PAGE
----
Coal Ash Facilities in North Carolina
- Allen Steam Station
- Asheville Power Station
- Belews Creek Steam Station
- Brickhaven Mine
- Buck Steam Station
- Cape Fear Power Station
- Colon Mine Site
- Cliffside Steam Station / Rogers Energy Complex
- Dan River Steam Station
- H.F. Lee Power Station
- Marshall Steam Station
- Mayo Power Station
- Riverbend Steam Station
- Roxboro Power Station
- Sutton Power Station
- Weatherspoon Steam Electric Plant
- Duke Energy NPDES Permitting 2015
- NPDES permits for all electrical generating facilities that have coal ash ponds can be found here.
What is in coal ash and the wastewater discharge?
- During the last five years the following parameters have been monitored by the Dan River facility in association with their federal discharge permit: Arsenic, Selenium, Copper, Iron, Sulfate, temperature, pH, Total Suspended Solids, oil and grease and nutrients including nitrogen and phosphorus. They have also been required to perform Whole Effluent Toxicity testing – a test that uses the entire waste stream at different concentrations to evaluate its effect on aquatic life.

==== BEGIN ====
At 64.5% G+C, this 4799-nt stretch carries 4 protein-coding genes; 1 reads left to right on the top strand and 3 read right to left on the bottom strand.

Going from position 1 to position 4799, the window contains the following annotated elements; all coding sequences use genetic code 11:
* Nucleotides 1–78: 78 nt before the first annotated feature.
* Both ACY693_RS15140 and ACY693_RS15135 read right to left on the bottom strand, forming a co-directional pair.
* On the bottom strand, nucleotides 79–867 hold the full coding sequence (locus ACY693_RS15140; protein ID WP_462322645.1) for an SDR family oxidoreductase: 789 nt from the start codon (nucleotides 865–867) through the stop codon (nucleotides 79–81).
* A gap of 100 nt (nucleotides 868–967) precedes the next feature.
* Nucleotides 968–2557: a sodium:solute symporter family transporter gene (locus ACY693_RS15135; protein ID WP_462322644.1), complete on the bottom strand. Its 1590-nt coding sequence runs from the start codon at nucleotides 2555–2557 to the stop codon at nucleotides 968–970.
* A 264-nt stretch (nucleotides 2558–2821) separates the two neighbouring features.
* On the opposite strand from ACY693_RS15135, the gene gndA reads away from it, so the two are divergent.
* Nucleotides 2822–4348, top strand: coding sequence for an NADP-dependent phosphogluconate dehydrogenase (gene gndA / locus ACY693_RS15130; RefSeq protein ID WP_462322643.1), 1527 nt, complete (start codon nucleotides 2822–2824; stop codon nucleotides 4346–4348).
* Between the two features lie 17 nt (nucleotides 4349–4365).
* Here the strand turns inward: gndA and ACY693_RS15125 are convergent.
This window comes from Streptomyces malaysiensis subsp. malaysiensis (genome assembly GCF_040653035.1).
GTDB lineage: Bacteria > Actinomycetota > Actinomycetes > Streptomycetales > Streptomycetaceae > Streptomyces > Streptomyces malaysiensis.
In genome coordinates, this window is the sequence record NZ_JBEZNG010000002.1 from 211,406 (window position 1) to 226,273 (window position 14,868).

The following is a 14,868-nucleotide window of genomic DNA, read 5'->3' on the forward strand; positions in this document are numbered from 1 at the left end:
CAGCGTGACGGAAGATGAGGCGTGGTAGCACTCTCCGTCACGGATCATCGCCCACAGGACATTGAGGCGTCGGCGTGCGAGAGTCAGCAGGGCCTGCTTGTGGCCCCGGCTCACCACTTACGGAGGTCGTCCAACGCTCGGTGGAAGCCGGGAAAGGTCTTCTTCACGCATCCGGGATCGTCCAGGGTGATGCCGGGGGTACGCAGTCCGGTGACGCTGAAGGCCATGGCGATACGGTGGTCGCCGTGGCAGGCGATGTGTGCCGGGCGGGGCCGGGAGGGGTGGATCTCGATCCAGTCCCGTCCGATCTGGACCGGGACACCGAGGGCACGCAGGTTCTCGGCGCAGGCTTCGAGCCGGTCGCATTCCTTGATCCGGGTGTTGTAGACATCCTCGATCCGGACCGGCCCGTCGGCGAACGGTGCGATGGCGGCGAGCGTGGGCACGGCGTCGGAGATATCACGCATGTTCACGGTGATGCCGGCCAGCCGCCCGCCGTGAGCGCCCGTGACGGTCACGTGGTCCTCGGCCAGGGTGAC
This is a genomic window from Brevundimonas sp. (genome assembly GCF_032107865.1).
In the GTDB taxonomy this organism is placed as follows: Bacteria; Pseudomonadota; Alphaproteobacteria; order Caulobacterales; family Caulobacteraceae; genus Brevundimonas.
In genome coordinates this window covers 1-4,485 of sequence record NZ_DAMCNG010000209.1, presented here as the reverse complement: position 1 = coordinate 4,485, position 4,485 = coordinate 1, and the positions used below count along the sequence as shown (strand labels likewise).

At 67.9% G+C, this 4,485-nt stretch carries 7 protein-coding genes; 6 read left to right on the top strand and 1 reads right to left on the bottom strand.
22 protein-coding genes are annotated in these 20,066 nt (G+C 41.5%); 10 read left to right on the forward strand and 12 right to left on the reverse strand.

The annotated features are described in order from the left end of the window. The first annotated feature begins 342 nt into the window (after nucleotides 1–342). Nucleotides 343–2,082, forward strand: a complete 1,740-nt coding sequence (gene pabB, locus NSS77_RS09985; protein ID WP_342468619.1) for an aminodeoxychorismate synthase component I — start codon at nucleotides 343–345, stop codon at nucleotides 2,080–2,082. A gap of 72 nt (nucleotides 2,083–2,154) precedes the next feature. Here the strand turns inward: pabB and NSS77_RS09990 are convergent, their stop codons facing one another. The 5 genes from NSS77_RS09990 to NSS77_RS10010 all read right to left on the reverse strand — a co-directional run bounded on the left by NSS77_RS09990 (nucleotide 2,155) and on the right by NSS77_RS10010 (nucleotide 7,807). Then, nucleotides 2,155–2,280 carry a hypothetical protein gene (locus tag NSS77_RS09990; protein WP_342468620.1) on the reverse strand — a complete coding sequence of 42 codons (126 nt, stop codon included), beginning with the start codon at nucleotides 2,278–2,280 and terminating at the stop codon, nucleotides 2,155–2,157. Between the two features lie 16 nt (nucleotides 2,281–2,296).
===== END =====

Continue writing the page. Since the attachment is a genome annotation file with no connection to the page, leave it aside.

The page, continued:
- The wastewater is analyzed, in accordance with EPA guidance, for its potential to be noncompliant with state water quality standards. The analysis of data indicates that the concentration of the compounds monitored at the Dan River facility is significantly lower than what is allowed by EPA. The Dan River facility has also consistently passed all quarterly Whole Effluent Toxicity tests.
- Ash has a large variety of constituents, it is mostly consists of silicon oxide, iron oxide, and aluminum oxide. But it also has trace amounts of arsenic, selenium, mercury, boron, thallium, cadmium, chlorides, bromine, magnesium, chromium, copper nickel, and other metals.
- The ash composition varies widely depending on the coal type and origin, burning regime, air pollution control equipment, etc.
- Solid Waste Section Factsheet about Coal Ash (revised January 24, 2017)